the big difference between keto and paleo that you should know
The Differences At A Glance
Lowers carbs to 20% of calories
Increases insulin sensitivity, supports fat loss
The brain still relies on glucose, and the body can’t become full fat adapted
Lowers carbs to 5-10% of calories
Drops insulin for the most part, supports fat loss
The brain switches to using ketones (fats) for fuel, which is a more efficient energy source
Appetite is blunted, no energy swings from hypoglycemia
These diets often get jumbled together, and that’s probably because they were both practiced by our caveman ancestors so many years ago. Remember how much we kicked ass back then? We might as well diet like it’s 10,000 BC. That means no grains, no beans, and no refined sugars. But once you look past the fact that keto isn’t technically caveman across all its foods, there are differences that make them functionally very different diets.
With this article, I’m looking purely at this from a functional standpoint, by looking for the diet that can provide the greatest physiological and mental benefits. This has to go further than rating how much you can shift the scale and how many extra holes you can punch in your belt. That means considering the effects the diet has on mental well-being, productivity and energy levels.
A perfect diet would see you keeping it past the point of hitting your target weight. You’d increase the calories, because staying in a deficit for too long is generally a terrible idea, but you’d continue with the same foods.
I’ll move past the pseudo-science and cherry picked data that’s created this holistic ideology that we somehow haven’t adapted to eat modern foods, and look at the real merits of these diets. Keto and paleo both get you to take a step in the right direction by limiting sugar intake. But paleo stops short of a full commitment, still allowing fruit, potatoes, and requiring that you get at least 20% of your calories from carbs.
So it’s technically low carbs, but ultimately not low enough to bring you into ketosis. This is the stage where the body becomes fat adapted and uses ketones for its fuel needs. It’s magic for fat loss, but it also means you’re getting a steady supply of energy with no spikes of hunger during the day. When you can preferentially burn fat, there’s at least 90,000 calories ready to go in stores throughout the body. Ketones also decrease inflammation and stress, while improving mitochondrial function.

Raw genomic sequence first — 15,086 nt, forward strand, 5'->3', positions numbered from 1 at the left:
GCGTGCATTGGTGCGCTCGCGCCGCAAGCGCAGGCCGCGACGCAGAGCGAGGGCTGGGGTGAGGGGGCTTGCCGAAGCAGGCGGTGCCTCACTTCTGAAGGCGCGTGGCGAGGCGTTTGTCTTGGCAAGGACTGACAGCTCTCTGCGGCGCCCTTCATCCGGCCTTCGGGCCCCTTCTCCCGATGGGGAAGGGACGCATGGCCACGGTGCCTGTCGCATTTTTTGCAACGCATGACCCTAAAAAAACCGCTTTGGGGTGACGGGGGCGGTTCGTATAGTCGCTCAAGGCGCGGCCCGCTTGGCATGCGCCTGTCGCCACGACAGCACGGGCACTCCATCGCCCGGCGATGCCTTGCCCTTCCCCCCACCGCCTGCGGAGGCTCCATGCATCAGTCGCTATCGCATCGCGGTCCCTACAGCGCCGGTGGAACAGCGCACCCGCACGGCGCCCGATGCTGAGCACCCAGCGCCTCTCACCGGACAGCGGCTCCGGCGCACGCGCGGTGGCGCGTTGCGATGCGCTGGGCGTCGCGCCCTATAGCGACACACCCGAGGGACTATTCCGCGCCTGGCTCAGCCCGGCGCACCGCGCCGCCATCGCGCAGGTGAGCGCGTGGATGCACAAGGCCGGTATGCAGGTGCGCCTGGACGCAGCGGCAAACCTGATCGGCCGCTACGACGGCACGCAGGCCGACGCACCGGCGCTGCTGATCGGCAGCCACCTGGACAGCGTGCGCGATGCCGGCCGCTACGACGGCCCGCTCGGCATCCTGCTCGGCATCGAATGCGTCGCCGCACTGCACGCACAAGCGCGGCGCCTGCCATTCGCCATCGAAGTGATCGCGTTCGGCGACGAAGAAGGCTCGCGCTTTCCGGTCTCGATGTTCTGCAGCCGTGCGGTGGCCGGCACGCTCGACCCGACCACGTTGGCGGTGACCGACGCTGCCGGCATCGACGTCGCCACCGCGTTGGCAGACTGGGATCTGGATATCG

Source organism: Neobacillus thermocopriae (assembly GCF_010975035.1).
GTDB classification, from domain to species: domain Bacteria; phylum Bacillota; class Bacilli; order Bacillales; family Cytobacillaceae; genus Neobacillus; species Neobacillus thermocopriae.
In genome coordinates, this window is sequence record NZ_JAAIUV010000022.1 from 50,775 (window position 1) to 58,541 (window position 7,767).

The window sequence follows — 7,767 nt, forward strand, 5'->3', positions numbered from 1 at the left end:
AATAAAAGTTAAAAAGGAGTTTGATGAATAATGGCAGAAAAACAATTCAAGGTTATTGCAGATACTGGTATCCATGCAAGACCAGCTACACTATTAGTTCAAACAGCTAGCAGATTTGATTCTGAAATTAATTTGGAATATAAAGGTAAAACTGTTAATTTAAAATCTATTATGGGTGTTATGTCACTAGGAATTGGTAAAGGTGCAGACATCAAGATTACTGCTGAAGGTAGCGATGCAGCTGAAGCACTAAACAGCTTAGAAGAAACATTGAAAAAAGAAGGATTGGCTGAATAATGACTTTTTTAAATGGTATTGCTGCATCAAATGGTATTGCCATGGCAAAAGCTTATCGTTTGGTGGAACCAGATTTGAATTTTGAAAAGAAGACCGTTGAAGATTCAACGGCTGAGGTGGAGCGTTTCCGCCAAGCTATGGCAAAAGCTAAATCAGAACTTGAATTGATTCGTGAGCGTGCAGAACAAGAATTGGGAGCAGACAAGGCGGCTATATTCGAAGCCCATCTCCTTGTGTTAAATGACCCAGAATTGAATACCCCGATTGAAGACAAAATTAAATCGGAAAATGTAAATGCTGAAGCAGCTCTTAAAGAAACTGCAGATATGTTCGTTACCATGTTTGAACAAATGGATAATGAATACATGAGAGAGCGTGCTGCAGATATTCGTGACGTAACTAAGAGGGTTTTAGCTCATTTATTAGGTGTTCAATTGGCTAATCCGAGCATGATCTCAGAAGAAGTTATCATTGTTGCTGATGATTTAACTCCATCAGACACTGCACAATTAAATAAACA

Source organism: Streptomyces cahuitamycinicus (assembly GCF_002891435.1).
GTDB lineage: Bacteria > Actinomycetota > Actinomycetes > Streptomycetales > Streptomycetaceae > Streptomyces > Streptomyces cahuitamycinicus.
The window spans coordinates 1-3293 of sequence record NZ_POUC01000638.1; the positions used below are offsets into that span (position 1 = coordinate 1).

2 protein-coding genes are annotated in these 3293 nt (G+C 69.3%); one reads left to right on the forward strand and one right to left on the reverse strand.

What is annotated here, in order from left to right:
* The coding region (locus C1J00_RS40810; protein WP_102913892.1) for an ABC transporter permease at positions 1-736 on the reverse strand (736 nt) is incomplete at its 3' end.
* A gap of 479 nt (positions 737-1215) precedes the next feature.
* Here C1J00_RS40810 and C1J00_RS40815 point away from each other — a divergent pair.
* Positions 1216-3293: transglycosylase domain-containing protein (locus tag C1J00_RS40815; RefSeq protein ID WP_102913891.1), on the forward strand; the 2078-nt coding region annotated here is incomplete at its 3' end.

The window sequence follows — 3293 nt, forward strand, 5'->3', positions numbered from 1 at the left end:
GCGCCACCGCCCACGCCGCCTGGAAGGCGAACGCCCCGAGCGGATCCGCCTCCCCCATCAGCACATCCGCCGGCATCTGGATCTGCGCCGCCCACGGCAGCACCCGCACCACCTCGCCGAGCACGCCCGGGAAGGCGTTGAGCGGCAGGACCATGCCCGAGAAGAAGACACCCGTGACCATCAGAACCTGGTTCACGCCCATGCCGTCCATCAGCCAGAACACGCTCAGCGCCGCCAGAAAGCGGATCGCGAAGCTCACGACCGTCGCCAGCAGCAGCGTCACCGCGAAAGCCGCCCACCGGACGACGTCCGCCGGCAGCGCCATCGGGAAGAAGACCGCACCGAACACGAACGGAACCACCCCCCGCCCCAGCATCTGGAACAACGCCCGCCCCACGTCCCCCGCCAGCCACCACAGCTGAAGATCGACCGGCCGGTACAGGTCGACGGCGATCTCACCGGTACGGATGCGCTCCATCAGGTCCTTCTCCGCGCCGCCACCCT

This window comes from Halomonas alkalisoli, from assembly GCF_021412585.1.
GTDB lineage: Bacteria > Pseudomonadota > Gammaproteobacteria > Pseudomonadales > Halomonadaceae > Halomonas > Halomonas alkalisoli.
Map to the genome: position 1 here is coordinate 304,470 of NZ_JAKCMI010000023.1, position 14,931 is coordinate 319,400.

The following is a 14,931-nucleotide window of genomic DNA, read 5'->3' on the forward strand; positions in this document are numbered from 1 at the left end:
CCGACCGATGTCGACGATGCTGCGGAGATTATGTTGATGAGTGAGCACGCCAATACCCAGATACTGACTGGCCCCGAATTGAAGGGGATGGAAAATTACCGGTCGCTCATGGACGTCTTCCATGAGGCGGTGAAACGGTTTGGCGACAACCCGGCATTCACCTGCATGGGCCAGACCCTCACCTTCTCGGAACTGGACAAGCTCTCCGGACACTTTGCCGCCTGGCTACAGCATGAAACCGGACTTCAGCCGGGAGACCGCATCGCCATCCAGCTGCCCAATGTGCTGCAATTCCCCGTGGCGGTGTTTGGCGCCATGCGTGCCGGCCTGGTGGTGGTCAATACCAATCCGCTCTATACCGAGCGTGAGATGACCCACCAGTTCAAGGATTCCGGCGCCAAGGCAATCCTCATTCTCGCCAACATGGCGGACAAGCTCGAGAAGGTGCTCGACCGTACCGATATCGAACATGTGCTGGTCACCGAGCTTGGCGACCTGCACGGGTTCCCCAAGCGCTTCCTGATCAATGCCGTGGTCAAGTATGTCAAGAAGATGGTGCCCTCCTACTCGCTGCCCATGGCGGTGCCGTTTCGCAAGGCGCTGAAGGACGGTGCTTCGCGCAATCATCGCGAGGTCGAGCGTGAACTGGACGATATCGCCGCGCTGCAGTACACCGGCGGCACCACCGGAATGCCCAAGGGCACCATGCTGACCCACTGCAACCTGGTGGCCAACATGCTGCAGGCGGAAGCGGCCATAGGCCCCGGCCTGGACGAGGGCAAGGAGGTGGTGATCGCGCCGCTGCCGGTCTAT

With paleo you’re generally getting at least 400 calories from glucose. This is partly down to the notion that the brain needs at least 130 grams of glucose to function each day, an idea that’s been debunked.
Dropping down to paleo level carbs will most certainly increase insulin sensitivity and general health markers, but it keeps the brain reliant on glucose for its fuel, and the body goes back and forth between using carbs and ketones.
You’re never allowed to become truly fat adapted, and as such you’ll continue to have energy swings and carb cravings as blood sugar goes up and down. And this is where the differences between the diets should become clear.
The brain can actually function better on ketones, to the point where it provides 70% of its energy needs. These ketones are present in trace amounts in a standard carb-rich diet, increasing in paleo, but the continued presence of glucose prevents them from having any impact on the brain. So to get the ketone benefits, you have to bring the carbs right down. No potatoes, no applesauce.
Ketosis requires something in the region of 25-50 grams of carbohydrates per day, and this is the main requirement of the ketogenic diet. Once you get past the sketchy first few weeks where the brain can reject the new order of the things, then you’ll start to experience the upsides of having ketones running up and down the bloodstream.
Keto is the final drop down the carb ladder that paleo is attempting. By practically eliminating sugar entirely, you’ll be able to get the full effects of fat loss, appetite suppression, cognition, and steady energy that ketosis provides.
Paleo still keeps some carbs, which prevents the body and brain from becoming fat adapted. It can be seen as more of a stepping stone for people looking to get off the carbs, but feeling intimidated by the miserly allowances of keto.
There’s an extra difference in paleo vs keto that doesn’t play into the ketosis argument, but it’s worth throwing in, because it’s a scandal. You’re not allowed dairy on keto. Imagine making a salad without greek yogurt!
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